Feb. 29 (Bloomberg) -- Australia’s dollar advanced to a six-month high after government data showed retail sales rose in January, adding to speculation the Reserve Bank will keep the highest interest rates among major developed economies.
The so-called Aussie gained against the dollar and the yen after the European Central Bank awarded 529.5 billion euros ($712 billion) in a second round of three-year loans to banks, increasing the appeal of riskier assets. New Zealand’s dollar climbed to its strongest level in more than five months against the greenback after home-building approvals jumped last month.
The Australian retail sales figure “bucks the recent trend towards weakness, which I think is a positive,” said Todd Elmer, head of Group-of-10 foreign-exchange strategy for Asia excluding Japan at Citigroup Inc. in Singapore. “That has the potential to support interest-rate expectations, and that only adds to the attractiveness of the Aussie in a risk-on world.”
Australia’s dollar rose 0.1 percent to $1.0773 at 11:51 a.m. in New York after earlier climbing to $1.0856, the strongest since August. The Aussie added 1 percent to 87.48 yen. New Zealand’s currency advanced 0.3 percent to 84.01 U.S. cents. It earlier reached 84.71, the highest level since Sept. 5. The so-called kiwi strengthened 1.1 percent to 68.18 yen.
The ECB auction of three-year loans surpassed the 470 billion euros forecast by economists. The Frankfurt-based central bank said it will lend the funds to 800 financial institutions. In its first three-year refinancing operation in December, 523 banks borrowed 489 billion euros.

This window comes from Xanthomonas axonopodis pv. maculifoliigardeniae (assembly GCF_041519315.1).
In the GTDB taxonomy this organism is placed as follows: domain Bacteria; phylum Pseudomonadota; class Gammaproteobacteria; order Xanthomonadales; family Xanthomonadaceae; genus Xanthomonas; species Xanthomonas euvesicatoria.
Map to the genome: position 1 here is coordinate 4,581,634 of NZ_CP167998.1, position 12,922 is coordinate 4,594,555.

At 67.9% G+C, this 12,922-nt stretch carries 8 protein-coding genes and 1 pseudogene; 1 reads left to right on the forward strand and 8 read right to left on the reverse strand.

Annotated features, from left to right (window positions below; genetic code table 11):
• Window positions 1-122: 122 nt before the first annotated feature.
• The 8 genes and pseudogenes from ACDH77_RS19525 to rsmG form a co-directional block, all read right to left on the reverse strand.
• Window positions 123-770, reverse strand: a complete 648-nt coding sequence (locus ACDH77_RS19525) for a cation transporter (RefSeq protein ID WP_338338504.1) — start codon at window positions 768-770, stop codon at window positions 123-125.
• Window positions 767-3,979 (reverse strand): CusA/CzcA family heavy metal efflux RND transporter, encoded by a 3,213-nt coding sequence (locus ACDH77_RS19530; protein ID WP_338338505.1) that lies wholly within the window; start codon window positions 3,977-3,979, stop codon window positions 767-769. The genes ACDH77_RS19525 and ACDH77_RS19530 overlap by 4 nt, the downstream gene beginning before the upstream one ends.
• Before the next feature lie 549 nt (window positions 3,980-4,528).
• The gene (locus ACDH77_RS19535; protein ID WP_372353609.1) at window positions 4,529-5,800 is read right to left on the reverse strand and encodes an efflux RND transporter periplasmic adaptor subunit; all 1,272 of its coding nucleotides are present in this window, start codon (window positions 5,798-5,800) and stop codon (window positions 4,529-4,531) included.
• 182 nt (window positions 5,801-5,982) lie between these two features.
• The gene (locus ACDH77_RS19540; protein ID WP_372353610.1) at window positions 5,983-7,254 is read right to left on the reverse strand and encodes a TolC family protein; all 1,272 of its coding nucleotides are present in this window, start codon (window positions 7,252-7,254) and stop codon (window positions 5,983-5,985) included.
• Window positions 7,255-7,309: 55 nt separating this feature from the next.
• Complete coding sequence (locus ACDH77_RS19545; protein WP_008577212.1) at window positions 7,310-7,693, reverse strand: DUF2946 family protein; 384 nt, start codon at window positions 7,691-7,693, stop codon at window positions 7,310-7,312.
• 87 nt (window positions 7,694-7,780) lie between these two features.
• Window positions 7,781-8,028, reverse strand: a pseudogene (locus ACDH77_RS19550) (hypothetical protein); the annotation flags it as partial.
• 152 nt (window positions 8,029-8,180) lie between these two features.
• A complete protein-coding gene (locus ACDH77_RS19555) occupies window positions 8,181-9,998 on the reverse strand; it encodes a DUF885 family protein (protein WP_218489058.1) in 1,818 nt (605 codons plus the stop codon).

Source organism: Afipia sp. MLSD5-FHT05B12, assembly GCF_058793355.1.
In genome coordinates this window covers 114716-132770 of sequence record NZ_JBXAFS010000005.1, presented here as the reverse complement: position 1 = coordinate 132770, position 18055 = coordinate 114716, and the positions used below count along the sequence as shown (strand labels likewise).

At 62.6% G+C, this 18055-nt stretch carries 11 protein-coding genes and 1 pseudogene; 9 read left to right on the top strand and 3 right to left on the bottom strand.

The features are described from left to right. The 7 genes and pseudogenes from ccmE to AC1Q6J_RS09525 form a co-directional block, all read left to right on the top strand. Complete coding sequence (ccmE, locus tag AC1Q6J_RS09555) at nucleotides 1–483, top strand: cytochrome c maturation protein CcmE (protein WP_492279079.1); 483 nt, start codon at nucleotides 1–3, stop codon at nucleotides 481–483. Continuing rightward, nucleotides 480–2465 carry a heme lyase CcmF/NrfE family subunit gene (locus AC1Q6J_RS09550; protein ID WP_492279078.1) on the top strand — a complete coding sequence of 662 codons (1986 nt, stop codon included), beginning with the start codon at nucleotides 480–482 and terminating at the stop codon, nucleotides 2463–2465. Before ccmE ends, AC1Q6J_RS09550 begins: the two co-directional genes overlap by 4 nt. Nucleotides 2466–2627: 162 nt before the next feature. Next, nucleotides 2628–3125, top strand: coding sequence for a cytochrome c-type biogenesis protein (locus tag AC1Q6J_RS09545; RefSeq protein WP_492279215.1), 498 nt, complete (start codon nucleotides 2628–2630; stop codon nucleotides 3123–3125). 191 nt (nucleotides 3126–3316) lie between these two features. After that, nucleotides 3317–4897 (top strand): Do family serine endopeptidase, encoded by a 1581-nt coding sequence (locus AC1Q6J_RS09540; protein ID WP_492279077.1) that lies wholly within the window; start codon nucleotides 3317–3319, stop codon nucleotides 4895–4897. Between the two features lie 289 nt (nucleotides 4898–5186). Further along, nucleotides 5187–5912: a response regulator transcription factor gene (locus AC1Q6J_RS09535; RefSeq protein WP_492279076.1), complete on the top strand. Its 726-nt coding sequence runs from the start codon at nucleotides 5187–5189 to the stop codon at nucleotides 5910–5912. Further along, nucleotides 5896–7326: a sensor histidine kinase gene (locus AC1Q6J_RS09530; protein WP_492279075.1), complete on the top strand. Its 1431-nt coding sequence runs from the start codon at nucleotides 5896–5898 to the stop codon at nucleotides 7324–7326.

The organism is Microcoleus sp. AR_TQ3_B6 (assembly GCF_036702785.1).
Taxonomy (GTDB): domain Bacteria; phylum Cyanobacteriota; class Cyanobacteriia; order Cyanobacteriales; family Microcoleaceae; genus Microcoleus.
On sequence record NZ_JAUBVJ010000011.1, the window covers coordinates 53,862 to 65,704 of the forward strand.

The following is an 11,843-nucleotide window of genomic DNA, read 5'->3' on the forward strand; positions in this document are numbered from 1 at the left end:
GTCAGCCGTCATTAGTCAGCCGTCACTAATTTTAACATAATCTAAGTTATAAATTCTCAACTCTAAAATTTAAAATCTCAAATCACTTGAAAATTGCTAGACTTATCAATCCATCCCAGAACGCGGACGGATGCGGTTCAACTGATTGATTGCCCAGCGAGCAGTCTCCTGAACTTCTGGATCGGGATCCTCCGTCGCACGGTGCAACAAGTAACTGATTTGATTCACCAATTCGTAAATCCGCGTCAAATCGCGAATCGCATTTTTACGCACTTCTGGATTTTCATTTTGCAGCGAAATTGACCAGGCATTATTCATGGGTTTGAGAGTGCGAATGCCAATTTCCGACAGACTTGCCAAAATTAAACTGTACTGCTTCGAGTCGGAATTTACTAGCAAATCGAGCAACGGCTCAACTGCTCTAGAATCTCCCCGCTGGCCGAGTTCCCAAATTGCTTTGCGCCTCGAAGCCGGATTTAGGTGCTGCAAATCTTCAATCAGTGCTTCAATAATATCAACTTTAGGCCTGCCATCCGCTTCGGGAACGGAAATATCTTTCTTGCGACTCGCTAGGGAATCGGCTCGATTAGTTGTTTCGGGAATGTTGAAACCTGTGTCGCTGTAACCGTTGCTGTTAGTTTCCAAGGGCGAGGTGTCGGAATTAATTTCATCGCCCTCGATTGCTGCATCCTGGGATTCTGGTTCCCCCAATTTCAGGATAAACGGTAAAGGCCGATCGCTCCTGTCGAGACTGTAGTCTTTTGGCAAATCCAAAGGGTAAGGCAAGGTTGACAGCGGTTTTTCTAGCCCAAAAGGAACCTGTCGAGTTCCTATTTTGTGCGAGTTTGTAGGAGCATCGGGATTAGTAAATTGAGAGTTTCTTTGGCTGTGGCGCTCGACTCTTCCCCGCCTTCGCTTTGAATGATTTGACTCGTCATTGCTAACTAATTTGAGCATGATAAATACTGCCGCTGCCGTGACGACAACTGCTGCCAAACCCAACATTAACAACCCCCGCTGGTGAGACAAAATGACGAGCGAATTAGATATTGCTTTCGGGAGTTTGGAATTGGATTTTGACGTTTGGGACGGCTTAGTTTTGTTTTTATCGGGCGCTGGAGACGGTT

The Aussie and kiwi pared their gains against the dollar after Federal Reserve Chairman Ben S. Bernanke reduced speculation the central bank may provide more monetary stimulus.
Bernanke, speaking in a testimony to the House Financial Services Committee in Washington, said “in light of the somewhat different signals received recently from the labor market than from indicators of final demand and production, however, it will be especially important to evaluate incoming information to assess the underlying pace of economic recovery.”
Australian retail sales climbed 0.3 percent last month from December, when they fell 0.1 percent, the Bureau of Statistics said in Sydney today. The result matched the median forecast in a Bloomberg News survey of economists and is the biggest gain since September.
Traders are expecting the central bank to reduce borrowing costs by 51 basis points, or 0.51 percentage point, over the next 12 months, a Credit Suisse AG index based on swaps showed. RBA Governor Glenn Stevens unexpectedly kept the nation’s benchmark interest rate unchanged at 4.25 percent on Feb. 7 after two consecutive quarter percentage-point cuts late last year.
Demand for the kiwi was supported after New Zealand’s home-building approvals rose 8.3 percent in January after gaining a revised 2.6 percent the previous month, a report showed today. That’s the fastest pace since October.
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